What to do when markets sell off

August 6, 2019

 
Greg Davis

Greg Davis
Vanguard chief investment officer

As I sit here putting this article together, U.S. equities have opened with gains, something the news headlines suggested was unlikely as I went to bed last night. China took steps to stabilize its currency, and that calmed nervous markets.

We tell investors they shouldn't pay attention to the markets' day-to-day movements. But it's sometimes impossible to avoid—like when stocks fall 3% in a day, as they did Monday, August 5, a sixth straight day of losses. That's why it’s so important that investors have an asset allocation they can remain committed to, even when markets might appear to be in a free fall.

Markets bounce back, whether their challenge is U.S.-China trade (as it has been recently), or Brexit, or simply the end of a business cycle.

Global economic challenges
No doubt, the global economy faces challenges. The U.S.-China trade dispute unsettles markets already coming to terms with economies nearing the end of their natural business cycles. The U.S. economy has grown for a decade; the European and Japanese economies, for most of that period. While a global or major regional recession in the next 12 months isn’t our base case, we do expect global growth to soften, as we discussed in our recent midyear market and economic update.

As economies soften, you can expect more volatility, more headlines professing doom, and, perhaps, more signals from within to just do something. And your clients may need to do something—but during a period of calm, not in a panic: Reevaluate their asset allocations.

Help clients get comfortable with their allocations
It's true that stocks offer investors of all ages an important means of growth in their portfolios. Older investors typically need less stock exposure and more fixed income exposure. Younger investors, who have more time to recover from any prolonged market downturn, can typically take on more stock risk. Of course, all investors are different, so individuals' asset allocations will vary.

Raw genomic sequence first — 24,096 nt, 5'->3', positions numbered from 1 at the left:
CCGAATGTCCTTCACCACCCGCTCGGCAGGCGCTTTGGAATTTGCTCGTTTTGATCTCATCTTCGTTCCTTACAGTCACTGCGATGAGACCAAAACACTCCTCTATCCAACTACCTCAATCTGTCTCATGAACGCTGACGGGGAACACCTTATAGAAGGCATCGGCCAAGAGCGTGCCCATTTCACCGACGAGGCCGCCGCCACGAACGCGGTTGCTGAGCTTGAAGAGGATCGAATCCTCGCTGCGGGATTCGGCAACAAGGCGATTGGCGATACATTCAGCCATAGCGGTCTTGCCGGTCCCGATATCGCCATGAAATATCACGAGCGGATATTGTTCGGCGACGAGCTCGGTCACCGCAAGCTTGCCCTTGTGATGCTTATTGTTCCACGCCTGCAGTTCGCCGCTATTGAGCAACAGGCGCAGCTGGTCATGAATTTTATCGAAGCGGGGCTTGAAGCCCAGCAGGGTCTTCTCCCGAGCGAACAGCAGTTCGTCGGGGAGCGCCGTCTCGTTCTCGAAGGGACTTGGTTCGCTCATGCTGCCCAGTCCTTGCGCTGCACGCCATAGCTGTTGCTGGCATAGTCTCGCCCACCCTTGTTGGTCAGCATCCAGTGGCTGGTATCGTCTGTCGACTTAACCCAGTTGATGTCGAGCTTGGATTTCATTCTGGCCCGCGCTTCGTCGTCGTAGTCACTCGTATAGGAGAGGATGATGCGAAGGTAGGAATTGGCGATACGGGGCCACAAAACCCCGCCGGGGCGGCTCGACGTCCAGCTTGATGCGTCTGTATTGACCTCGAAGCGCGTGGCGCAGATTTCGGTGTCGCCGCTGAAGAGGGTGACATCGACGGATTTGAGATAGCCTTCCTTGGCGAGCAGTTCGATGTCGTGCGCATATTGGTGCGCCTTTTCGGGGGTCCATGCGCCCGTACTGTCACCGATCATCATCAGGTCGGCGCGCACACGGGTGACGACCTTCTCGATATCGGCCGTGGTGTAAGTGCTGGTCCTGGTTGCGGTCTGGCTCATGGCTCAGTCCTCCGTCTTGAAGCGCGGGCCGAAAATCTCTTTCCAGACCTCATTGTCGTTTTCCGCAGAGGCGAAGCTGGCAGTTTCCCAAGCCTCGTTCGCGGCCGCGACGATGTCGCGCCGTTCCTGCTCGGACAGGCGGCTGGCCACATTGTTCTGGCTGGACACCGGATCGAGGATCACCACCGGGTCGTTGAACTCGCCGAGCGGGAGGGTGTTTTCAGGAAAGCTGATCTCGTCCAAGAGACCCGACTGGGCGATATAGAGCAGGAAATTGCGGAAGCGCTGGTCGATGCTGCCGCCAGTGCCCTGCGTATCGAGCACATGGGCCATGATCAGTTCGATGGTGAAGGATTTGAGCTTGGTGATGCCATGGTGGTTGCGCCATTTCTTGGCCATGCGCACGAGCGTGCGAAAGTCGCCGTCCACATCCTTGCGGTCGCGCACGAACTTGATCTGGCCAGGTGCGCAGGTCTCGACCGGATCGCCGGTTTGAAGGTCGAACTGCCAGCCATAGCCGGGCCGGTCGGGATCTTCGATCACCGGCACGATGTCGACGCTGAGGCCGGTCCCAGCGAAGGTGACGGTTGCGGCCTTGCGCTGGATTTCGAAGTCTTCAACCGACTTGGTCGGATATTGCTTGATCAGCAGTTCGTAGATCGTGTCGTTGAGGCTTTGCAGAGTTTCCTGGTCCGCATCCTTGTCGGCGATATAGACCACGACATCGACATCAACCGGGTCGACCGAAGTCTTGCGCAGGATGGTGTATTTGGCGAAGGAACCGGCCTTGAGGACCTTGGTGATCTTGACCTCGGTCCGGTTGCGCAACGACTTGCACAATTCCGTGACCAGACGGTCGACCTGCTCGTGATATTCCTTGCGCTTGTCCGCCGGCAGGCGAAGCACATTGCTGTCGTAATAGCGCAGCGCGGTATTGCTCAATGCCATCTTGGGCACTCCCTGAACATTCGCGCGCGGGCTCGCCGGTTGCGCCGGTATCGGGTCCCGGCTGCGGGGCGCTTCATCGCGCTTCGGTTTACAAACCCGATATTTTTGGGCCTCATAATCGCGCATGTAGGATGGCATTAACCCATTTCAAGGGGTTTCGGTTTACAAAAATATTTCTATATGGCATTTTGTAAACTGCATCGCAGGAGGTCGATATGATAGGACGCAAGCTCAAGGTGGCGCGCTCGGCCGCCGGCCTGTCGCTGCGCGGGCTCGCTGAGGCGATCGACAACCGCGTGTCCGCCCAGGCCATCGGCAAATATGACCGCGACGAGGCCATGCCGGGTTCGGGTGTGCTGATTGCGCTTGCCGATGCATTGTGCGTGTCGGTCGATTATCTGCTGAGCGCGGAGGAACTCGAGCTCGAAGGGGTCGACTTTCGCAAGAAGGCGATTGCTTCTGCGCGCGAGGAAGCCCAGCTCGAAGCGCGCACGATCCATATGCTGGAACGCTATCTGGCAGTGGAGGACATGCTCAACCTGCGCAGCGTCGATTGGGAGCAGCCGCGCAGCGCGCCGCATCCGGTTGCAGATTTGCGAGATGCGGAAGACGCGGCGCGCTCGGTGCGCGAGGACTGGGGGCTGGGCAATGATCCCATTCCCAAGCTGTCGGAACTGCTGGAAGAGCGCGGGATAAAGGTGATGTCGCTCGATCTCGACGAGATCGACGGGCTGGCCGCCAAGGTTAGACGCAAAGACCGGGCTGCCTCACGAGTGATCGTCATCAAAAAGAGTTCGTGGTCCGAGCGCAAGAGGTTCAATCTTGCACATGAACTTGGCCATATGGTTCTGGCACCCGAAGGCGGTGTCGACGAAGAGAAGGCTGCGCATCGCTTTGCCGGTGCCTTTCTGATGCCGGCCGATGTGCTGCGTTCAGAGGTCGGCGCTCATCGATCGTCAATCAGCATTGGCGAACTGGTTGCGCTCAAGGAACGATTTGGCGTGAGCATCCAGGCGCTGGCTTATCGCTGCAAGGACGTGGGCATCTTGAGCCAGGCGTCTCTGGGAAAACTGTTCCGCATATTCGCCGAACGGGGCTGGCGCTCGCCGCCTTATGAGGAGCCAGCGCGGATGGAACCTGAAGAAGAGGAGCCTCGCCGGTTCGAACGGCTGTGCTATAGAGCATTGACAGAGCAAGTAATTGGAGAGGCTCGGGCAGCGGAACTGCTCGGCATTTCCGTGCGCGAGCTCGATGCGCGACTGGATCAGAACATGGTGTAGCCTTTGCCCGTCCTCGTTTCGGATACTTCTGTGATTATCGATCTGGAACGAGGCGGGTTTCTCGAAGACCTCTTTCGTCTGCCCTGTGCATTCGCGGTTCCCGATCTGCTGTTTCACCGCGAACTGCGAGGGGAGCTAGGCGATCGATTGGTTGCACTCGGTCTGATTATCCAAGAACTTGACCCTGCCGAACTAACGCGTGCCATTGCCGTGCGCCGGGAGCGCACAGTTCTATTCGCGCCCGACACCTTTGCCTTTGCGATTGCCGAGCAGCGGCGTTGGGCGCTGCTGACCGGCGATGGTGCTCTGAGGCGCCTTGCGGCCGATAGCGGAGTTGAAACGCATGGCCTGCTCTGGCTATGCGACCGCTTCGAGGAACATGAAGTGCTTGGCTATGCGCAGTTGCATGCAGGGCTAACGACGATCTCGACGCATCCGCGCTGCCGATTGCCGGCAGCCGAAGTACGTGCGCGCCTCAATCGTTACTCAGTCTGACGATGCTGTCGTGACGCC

Investors have largely been rewarded, especially so in the United States, for their stock exposure during a decade of global growth. We advise all investors to periodically rebalance their assets so gains in stocks, for example, don’t leave a portfolio with a greater-than-desired stock exposure.

Periodic rebalancing also lets investors perform a gut check: Am I going to stick with this allocation if stocks fall by 10%? By 20%? Help clients get comfortable with their allocations and they may be able to ward off any impulse to sell after markets have already fallen or buy after they’ve already risen.

Your clients can’t control what happens half a world away while you sleep. But if they have an asset allocation that they can remain committed to, they’re very much in control.

Notes:

  • All investing is subject to risk, including the possible loss of the money you invest.
  • Past performance is no guarantee of future returns. Investments in bond funds are subject to interest rate, credit, and inflation risk. Foreign investing involves additional risks, including currency fluctuations and political uncertainty. Diversification does not ensure a profit or protect against a loss in a declining market. There is no guarantee that any particular asset allocation or mix of funds will meet your investment objectives or provide you with a given level of income. The performance of an index is not an exact representation of any particular investment, as you cannot invest directly in an index.
 

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